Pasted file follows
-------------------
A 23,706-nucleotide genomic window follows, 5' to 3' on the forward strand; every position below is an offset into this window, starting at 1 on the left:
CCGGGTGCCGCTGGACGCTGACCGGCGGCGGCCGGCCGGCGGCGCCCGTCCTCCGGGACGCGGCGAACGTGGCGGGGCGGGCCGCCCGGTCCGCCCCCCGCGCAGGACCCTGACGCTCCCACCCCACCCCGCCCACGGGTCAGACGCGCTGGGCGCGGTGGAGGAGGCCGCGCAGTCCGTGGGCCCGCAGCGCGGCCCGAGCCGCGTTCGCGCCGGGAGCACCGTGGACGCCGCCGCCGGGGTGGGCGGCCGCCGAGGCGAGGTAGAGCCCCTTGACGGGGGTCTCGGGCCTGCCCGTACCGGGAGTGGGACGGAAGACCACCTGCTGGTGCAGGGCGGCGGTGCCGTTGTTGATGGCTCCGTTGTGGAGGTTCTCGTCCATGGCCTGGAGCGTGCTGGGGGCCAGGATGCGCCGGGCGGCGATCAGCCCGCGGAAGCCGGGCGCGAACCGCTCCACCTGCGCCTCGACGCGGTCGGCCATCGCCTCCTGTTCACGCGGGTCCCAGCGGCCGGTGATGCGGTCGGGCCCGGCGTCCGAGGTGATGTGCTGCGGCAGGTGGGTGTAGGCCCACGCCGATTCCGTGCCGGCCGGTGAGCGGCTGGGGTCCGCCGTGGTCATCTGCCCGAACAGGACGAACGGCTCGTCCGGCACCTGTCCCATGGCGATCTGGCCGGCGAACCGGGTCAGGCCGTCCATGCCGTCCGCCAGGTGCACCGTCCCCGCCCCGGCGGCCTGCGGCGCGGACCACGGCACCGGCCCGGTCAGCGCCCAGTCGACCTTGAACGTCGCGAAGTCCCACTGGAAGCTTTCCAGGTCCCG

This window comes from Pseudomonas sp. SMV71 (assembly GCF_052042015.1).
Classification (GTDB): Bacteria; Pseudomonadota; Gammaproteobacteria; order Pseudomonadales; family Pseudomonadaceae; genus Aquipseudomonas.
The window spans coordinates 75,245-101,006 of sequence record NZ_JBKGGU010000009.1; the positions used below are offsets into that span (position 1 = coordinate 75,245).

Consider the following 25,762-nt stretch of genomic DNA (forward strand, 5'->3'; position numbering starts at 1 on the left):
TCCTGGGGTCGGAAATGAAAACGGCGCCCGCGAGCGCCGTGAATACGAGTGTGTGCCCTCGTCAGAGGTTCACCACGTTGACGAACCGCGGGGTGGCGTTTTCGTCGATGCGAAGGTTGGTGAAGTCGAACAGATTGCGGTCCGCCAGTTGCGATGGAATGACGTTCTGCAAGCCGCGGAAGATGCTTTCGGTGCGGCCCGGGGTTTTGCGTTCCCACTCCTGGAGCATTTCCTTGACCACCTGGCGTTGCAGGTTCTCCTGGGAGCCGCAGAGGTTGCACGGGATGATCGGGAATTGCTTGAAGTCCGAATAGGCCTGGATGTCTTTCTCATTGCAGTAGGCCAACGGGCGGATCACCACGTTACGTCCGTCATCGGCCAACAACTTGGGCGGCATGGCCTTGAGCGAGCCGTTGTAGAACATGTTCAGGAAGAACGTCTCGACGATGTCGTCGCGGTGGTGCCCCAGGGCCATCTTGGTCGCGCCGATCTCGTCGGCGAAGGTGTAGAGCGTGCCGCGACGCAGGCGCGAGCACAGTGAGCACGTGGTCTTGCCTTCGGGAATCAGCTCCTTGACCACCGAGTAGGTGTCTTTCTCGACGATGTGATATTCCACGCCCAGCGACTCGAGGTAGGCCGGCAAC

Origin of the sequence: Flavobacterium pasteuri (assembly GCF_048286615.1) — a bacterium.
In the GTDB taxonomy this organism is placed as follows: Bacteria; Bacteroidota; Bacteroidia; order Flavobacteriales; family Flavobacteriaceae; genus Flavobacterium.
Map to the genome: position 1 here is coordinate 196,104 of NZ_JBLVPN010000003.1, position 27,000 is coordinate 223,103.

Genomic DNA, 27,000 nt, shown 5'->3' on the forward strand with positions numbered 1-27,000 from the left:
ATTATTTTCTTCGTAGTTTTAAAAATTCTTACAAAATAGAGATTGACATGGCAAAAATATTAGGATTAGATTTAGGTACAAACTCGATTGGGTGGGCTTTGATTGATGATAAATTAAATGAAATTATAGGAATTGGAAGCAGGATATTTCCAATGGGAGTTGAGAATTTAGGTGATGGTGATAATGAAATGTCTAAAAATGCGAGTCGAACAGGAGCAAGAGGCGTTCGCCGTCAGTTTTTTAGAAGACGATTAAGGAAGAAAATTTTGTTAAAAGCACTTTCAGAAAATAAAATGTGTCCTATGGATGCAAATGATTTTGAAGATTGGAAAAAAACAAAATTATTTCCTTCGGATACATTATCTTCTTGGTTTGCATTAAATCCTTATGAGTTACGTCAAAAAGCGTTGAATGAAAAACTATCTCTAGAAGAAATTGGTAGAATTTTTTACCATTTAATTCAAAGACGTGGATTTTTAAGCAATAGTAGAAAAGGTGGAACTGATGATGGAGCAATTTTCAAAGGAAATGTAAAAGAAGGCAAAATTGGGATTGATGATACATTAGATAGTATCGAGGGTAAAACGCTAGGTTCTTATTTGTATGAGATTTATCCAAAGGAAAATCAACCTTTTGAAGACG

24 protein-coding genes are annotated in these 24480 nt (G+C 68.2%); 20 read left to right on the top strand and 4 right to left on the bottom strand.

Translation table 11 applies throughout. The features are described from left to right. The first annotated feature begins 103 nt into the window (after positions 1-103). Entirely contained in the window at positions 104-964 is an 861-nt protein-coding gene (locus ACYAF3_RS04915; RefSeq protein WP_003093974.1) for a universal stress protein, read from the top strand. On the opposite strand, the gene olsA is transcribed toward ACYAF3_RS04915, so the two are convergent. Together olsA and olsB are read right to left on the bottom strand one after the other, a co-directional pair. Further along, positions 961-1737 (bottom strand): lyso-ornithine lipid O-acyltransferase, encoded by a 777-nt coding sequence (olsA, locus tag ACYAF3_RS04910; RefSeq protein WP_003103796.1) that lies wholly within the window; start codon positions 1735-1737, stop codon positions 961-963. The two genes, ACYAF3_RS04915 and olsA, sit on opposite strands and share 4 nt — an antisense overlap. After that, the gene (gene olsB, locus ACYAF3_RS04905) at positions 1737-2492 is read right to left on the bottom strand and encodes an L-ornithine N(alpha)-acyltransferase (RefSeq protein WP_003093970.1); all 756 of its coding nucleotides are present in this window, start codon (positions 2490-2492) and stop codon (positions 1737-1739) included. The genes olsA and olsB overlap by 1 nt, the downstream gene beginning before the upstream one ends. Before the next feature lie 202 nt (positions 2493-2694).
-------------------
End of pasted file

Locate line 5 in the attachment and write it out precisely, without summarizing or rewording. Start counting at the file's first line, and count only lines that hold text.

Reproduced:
The window spans coordinates 75,245-101,006 of sequence record NZ_JBKGGU010000009.1; the positions used below are offsets into that span (position 1 = coordinate 75,245).